As we enter the fourth quarter of the year and businesses begin forming their strategies for 2020, they need the most up-to-date consumer data to inform their strategies and match their clients’ needs. For financial institutions, there is no better source than the CFPB’s annual HMDA release.
Here are some of the major takeaways from the release.
New Data Categories Mean New Opportunities
The biggest change that financial institutions will see, and likely what many submitters were looking forward to, is the increase in data categories.
These categories provide breakdowns of complex information that previously were only available internally or within regulatory agencies with supervisory authority, but now are more broadly available.
The new data categories include debt-to-income ratio, term length, combined loan-to-value ratio, property value, rate period, delivery channel (e.g., submitted to third party), and pricing points and fees. This means financial institutions have far more insightful data to create mortgage products that will create greater appeal to families and businesses.
Decrease in Secondary Mortgage Market Activity
Although the total number of originated mortgages reported increased from 7.3 million in 2017 to 7.7 million in 2018, the secondary mortgage market where financial institutions sell to each other saw a decrease in activity.
Government organizations and government-sponsored enterprises like Fannie Mae, Ginnie Mae, Freddie Mac, and Farmer Mac significantly lowered their loan purchases. Fannie Mae, in particular, saw a 13% drop, from 1,842,055 to 1,604,749.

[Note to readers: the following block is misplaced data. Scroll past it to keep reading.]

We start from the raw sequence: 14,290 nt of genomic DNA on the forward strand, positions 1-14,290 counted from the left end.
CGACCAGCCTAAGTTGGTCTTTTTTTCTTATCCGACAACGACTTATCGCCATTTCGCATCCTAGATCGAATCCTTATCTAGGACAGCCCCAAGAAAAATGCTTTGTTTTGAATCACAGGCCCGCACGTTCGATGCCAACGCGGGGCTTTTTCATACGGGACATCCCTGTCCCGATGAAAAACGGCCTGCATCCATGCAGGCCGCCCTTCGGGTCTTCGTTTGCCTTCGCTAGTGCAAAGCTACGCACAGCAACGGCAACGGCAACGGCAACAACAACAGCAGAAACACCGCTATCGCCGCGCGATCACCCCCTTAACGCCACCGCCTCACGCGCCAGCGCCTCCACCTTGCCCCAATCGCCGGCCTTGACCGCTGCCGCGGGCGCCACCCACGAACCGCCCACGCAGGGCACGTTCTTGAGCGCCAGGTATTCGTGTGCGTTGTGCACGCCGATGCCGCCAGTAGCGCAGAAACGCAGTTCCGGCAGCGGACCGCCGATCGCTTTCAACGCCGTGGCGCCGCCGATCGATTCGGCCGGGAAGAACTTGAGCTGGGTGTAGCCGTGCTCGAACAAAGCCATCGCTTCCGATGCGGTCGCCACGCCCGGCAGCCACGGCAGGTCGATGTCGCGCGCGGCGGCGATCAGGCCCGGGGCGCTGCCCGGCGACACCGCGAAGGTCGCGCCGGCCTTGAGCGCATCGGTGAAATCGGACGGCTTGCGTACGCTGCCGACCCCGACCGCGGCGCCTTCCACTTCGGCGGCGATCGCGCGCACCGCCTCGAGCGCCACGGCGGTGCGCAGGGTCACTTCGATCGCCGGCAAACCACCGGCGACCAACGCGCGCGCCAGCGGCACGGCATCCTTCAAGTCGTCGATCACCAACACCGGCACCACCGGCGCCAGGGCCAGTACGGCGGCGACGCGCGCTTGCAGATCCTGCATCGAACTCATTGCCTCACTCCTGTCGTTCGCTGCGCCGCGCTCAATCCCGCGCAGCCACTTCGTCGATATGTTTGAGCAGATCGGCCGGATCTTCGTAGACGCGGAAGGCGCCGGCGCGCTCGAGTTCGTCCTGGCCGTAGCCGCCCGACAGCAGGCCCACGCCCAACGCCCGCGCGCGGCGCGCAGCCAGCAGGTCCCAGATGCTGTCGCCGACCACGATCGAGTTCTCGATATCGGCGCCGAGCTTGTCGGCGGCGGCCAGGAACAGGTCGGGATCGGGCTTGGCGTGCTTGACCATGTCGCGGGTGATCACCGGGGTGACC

Meanwhile, portfolio investments rose from 2.4 million in 2017 to almost 3.3 million in 2018. As a result, the share of originated and purchased loans that were not sold rose from 25.7% to 33.7% between 2017 and 2018.
Growth of Second Lien Loans
Here’s another area of substantial change in the data. Mortgages with “first lien” status have increased, but this increase is small when compared to the skyrocketing “subordinate lien” category. The number of such originations increased from 250,000 to 1.12 million, a 359% increase.
This increase can mostly be ascribed to required reporting in 2018 of:
1) Consumer-purpose lines of credit for those institutions who are above the 500 annual originations threshold, and
2) Closed-end dwelling-secured consumer loans where the purpose is not home purchase, home improvement, or refinancing (e.g., educational expenses).
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HMDA data releases are always an exciting time for financial institutions because they provide them the necessary information to craft their annual and quarterly strategies. Ensure financial compliance and minimize redlining risk by contacting ComplianceTech today at email@example.com or visiting our website.